REVIEW / DANCE
Singapore Dance Theatre
School of the Arts Studio Theatre / Last Saturday
The Singapore Dance Theatre (SDT) season Passages showcased the company as a versatile ensemble able to attract leading international choreographers.
Billed as a contemporary platform and staged in a black box theatre, the performance raised the expectation of experimentation, with an opportunity to showcase personalities in this up-close setting.
Val Caniparoli's Triptych based on photographer Lalage Snow's images of soldiers before, during and after service in Afghanistan exemplified the notion of contemporary resonance.
Featuring dancers in androgynous army fatigues, it abstracted the narrative to focus on themes of experience and transformation.
Incorporating recognisable motifs such as standing at ease, marching in formation and stylised salutes, it soon transitioned into current movement vocabulary with rapid drops to the floor, combat rolls and stillness instigating reflective moments.
Utilising the energy and motivation of anger, the dancers' torsos contracted, while arms carved the space in self-subjugation.
Skittering slides across the floor and off-centre turns metaphorically suggested inner turmoil while steely stares into the audience that were mementos from the photographic source denoted resolution.
Driven by honest intention and visceral commitment, it emphatically delivered a powerful statement that enabled the dancers to exploit their emotional range by navigating the complex layering of this piece.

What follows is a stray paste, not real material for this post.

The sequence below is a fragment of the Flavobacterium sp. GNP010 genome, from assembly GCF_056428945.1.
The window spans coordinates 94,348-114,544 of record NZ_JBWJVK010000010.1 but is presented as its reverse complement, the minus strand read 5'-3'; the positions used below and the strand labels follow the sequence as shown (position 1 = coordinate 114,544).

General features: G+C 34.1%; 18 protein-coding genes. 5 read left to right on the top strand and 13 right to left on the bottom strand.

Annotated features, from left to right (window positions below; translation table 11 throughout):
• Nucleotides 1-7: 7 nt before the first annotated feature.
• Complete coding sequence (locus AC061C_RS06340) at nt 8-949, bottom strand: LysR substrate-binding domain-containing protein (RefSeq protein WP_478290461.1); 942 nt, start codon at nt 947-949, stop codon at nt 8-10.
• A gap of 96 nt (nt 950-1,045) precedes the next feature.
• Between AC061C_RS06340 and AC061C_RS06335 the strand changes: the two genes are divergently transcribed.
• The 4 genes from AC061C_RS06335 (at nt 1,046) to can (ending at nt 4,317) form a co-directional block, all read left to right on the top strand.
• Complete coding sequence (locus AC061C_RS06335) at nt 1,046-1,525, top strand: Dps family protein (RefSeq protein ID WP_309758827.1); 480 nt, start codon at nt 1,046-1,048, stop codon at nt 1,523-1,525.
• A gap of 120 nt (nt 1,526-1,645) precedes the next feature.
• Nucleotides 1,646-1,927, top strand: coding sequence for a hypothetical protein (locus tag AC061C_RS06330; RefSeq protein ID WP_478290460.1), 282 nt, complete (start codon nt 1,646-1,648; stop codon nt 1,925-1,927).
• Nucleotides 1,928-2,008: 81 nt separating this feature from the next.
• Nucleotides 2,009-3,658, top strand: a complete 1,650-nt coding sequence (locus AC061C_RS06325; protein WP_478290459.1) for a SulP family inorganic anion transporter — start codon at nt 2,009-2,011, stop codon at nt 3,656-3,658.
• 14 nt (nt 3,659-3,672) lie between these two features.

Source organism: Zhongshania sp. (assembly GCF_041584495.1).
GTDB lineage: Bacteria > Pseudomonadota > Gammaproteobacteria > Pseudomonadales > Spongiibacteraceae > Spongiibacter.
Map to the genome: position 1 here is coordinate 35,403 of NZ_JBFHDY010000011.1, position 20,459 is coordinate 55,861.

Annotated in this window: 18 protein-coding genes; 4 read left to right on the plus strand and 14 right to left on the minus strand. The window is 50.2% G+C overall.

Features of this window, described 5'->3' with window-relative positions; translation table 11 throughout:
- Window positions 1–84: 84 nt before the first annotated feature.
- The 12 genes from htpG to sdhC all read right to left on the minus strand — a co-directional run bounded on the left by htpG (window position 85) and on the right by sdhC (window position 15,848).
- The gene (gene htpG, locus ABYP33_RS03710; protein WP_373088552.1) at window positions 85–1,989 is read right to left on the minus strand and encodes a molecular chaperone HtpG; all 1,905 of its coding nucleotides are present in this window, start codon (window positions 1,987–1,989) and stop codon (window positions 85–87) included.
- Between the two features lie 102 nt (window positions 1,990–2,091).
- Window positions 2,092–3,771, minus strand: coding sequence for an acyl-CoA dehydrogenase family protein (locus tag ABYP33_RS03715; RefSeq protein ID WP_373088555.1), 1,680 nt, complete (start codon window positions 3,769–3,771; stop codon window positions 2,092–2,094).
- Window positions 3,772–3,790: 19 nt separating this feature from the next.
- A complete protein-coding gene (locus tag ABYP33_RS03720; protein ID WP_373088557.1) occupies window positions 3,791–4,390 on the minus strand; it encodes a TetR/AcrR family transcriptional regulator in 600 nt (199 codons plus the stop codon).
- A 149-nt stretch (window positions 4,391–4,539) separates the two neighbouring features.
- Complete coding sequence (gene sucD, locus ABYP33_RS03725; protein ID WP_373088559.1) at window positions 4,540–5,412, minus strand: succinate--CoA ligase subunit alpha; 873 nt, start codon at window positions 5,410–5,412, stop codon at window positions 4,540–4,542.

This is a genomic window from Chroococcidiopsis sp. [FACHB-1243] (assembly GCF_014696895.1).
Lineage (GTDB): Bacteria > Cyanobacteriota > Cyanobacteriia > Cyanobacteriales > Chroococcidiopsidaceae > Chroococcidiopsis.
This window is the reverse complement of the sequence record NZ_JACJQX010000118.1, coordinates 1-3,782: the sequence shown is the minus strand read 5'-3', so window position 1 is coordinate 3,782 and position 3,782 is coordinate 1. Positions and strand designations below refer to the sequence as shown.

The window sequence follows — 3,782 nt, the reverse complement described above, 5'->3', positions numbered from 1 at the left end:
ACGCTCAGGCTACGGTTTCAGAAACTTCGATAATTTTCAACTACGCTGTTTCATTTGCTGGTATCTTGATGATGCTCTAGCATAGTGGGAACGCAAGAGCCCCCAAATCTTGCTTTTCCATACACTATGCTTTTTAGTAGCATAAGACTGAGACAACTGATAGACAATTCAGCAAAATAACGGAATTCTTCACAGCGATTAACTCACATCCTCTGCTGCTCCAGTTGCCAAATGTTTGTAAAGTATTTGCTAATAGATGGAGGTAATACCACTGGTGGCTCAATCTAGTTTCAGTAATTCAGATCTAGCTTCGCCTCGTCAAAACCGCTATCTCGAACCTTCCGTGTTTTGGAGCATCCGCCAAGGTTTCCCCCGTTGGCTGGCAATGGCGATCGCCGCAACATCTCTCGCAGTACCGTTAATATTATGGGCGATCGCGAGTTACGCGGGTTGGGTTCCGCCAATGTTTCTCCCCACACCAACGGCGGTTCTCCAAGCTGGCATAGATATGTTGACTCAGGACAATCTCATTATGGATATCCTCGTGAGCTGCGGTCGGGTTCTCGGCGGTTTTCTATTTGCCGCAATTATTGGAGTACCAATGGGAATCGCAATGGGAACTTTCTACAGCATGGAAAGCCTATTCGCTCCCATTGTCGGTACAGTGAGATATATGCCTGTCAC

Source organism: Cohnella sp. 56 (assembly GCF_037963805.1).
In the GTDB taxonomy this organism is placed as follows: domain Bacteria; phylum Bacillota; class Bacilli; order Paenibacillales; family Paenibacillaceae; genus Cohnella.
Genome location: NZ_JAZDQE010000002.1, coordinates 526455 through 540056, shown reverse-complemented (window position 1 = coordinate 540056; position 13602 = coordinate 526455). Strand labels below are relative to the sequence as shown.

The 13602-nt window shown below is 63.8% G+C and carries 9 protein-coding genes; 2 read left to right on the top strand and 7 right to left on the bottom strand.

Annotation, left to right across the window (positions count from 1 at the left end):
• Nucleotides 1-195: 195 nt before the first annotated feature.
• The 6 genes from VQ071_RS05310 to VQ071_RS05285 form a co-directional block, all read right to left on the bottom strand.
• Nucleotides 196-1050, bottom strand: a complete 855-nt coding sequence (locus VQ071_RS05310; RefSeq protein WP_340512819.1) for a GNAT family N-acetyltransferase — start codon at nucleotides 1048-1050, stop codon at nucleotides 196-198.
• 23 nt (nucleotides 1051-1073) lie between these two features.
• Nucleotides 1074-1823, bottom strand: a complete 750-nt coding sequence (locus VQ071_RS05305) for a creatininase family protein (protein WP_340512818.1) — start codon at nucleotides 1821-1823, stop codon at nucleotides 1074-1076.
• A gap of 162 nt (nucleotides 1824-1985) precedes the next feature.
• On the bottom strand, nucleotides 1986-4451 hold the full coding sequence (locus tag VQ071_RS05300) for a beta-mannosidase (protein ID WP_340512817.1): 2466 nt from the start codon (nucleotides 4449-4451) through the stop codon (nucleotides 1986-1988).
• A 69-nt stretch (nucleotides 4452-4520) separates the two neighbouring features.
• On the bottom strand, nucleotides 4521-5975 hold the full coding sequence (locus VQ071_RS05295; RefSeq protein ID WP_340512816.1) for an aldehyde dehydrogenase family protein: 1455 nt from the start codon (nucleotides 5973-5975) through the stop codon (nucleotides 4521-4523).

Goh Choo San's 1982 Configurations pas de deux was a beautiful counterpoint. A fragile love story of compelling attraction, it aesthetically embodied the purest sensibility of neo-classicism.
Superbly danced by Chihiro Uchida and Kenya Nakamura, it paid tribute to the permanency of this Singaporean artist whose work resonates with the magic of Balanchinesque classical abstraction.
Bookended by the opening Incomparable Beauty by Ma Cong and Toru Shimazaki's finale Unexpected B, Passages edged further into the realm of neo-classical ballet. Relying on extended body lines, partnering and patterning, albeit with creative twists and inventive responses to the music, it lacked grit.
Ma's choreography, underscored by Ezio Bosso's haunting music, synergised a series of couples entering and exiting the space.
Featuring quirky moves to reflect the musical impulses and constantly evolving partnership, where bodies organically cohered then dissolved, it was an exquisite sensual rendering of the use of touch.
Driven by a desire to reflect inner beauty, the work should have been lusciously seductive, but needed more relaxation and indulgence to melt into the musical notes.
It was strong technically, but missed an emotional edge as the dancers became overly preoccupied with the complex mechanics of their partnerships.
Unexpected B as a closing piece was playful and clever, echoing Shimazaki's penchant for incorporating idiosyncratic folksy dance elements in his work.
Fast rhythm changes, games between the couples, flexed feet and finger-shaking added some lightness to this work that was bogged down by the dark costumes and overall weighty movement.
The thumbs up by the dancers at the end signalled a job well done in a season that could incorporate more modern choreography that is risk-taking and surprising.